With the café and boathouse structures completed towards the end of last month the main exhibition building is now following suit. The largest building will house the main displays telling stories about the boats and the fascinating people that designed, built and used them on the lake. Once the steel frame has been completed, work will start to form the dry dock in the centre of the space where Branksome will be displayed when the new museum opens. A temporary exhibition gallery overlooking the lake will also enable changing exhibitions and displays
Over the last month work has continued on the conservation workshop building, the roof is being installed and will be finished in copper next month. A retaining wall behind the building has also been constructed which will later form a timber store for planks used in the boat conservation.
The concrete foundation for the café was completed and the steel structure for this building has been erected. The structure beautifully frames the views towards the Langdales and across to Claife Heights which future visitors will be able to enjoy over cake and a cup of coffee.
On Friday 10 June, Turner & Townsend staff from offices around the country took part in a 92-mile cycle ride from Newcastle, where our project and cost management team are based, to the Windermere Jetty site to raise funds in support of the project.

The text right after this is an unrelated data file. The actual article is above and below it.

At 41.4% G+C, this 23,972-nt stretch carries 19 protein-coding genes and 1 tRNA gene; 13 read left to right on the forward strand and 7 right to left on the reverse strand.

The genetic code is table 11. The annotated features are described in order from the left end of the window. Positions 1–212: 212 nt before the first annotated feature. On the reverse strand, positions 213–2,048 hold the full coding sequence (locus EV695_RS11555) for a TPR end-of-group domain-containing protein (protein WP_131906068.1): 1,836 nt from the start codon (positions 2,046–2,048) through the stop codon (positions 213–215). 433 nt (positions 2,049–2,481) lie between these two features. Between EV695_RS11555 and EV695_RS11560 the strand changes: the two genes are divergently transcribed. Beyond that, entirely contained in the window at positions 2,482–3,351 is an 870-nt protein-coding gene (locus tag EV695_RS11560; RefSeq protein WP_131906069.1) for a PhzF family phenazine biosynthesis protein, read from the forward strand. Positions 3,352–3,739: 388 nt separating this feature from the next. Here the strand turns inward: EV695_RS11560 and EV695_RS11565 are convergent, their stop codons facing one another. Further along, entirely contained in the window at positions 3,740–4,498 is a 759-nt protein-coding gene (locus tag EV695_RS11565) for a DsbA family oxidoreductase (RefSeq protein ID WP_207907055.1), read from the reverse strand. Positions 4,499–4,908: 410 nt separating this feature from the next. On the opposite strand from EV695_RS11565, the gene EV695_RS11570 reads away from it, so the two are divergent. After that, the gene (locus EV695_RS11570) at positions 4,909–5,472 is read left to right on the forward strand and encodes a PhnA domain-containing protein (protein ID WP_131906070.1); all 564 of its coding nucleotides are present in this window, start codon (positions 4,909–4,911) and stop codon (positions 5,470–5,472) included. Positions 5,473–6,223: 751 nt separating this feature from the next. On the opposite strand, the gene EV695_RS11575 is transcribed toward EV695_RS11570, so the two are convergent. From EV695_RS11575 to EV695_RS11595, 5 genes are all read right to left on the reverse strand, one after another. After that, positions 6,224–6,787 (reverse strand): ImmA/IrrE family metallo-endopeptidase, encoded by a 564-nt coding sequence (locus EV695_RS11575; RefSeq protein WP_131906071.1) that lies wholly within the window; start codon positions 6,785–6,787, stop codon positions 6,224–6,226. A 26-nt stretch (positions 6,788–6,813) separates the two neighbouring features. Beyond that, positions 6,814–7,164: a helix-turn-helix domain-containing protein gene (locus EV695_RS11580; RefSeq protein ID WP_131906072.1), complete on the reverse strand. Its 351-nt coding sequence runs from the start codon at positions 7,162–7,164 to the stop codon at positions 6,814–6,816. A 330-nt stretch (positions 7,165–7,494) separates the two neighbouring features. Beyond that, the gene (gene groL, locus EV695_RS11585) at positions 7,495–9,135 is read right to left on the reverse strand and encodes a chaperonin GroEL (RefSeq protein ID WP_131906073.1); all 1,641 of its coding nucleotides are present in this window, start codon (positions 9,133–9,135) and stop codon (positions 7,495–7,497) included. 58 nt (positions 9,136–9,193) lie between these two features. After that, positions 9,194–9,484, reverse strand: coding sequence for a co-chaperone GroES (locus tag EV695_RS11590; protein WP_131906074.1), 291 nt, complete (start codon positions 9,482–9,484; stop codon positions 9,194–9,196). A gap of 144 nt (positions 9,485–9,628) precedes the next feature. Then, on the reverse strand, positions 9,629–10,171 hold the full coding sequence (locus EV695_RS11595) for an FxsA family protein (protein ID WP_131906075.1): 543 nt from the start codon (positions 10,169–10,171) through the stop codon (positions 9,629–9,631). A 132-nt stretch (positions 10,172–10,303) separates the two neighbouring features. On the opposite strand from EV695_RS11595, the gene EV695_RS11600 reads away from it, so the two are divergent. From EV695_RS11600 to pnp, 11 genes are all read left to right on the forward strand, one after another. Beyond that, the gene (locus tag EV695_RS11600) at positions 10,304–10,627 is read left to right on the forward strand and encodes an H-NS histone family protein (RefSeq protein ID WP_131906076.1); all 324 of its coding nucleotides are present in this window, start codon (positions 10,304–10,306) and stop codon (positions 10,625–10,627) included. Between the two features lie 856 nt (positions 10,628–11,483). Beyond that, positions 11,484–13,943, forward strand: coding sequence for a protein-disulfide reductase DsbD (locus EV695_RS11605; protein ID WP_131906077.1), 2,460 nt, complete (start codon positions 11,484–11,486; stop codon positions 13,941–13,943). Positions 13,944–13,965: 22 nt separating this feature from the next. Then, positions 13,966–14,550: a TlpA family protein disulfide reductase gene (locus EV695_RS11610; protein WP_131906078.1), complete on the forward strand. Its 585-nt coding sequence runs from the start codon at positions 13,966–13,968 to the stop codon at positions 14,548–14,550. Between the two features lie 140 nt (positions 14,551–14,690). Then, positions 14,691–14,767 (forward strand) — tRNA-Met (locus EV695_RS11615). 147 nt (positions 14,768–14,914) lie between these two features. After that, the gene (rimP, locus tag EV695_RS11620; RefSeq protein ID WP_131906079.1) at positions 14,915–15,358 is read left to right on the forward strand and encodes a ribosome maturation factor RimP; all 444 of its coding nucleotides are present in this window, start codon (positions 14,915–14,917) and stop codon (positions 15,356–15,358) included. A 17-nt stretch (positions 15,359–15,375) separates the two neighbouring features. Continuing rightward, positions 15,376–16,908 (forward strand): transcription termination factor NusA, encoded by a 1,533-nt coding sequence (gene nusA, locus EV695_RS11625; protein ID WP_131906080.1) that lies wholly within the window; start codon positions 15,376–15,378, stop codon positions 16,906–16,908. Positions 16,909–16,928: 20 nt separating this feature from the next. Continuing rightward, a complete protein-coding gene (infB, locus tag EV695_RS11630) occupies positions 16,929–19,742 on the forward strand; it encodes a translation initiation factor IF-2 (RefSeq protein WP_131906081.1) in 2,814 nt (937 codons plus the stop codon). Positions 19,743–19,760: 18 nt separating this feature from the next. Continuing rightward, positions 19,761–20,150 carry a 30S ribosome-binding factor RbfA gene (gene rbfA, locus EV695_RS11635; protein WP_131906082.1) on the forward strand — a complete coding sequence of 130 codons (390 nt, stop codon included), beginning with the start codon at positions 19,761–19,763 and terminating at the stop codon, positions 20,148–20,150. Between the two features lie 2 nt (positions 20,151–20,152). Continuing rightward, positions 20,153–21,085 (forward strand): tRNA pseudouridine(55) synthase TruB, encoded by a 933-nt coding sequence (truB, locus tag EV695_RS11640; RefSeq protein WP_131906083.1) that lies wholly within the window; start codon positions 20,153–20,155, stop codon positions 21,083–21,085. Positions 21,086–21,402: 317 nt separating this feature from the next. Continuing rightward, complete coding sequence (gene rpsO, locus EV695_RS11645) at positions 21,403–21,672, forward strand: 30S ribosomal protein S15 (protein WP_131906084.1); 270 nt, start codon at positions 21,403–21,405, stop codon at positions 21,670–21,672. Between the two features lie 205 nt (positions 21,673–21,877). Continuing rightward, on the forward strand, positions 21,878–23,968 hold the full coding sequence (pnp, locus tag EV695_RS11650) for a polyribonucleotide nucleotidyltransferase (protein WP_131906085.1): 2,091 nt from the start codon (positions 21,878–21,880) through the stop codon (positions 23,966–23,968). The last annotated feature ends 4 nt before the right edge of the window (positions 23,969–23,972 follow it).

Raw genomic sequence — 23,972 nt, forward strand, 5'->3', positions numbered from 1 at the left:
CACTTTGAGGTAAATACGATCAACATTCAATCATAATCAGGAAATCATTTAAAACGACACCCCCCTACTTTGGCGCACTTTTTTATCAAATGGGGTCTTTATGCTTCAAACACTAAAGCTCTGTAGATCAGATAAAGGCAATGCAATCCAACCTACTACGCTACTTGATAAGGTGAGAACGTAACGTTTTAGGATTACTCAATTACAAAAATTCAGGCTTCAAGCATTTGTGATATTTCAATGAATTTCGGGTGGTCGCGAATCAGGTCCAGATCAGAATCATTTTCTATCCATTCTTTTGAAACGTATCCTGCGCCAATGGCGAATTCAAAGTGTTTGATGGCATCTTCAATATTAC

Eleven riders set off from the Newcastle office near to the Tyne bridge at 7am on Friday morning. The route took them across the Pennines climbing over 9000 feet over Rookhope, Allenheads, Hartside and Kirkstone Pass. They all successfully completed the ride arriving at the museum site eight and half hours later.
The first buildings have begun to emerge from the ground at the museum site on Windermere. The steel structure for the new conservation workshop was erected last month, although it is still to be clad the building already frames stunning views across the lake as can be seen in the photo above. The new boathouse structure has also begun to take shape spanning the water where boats will later be moored and visitors will see them bobbing on the lake. Groundworks have also continued preparing the site for the café building and learning centre that are next on the list to erect.
Whilst there is still lots of work to be done in the ground for all of the new museum buildings, this month has seen the beginnings of a building emerge from the dusty site. Following on from the foundations completed last month, the concrete slab forming the base of the whole conservation workshop building has been created. Timber shuttering was built around the perimeter of the building, this was followed by reinforcing mesh before concrete was poured into the template. Once cured, the shuttering was removed to reveal the building’s footprint.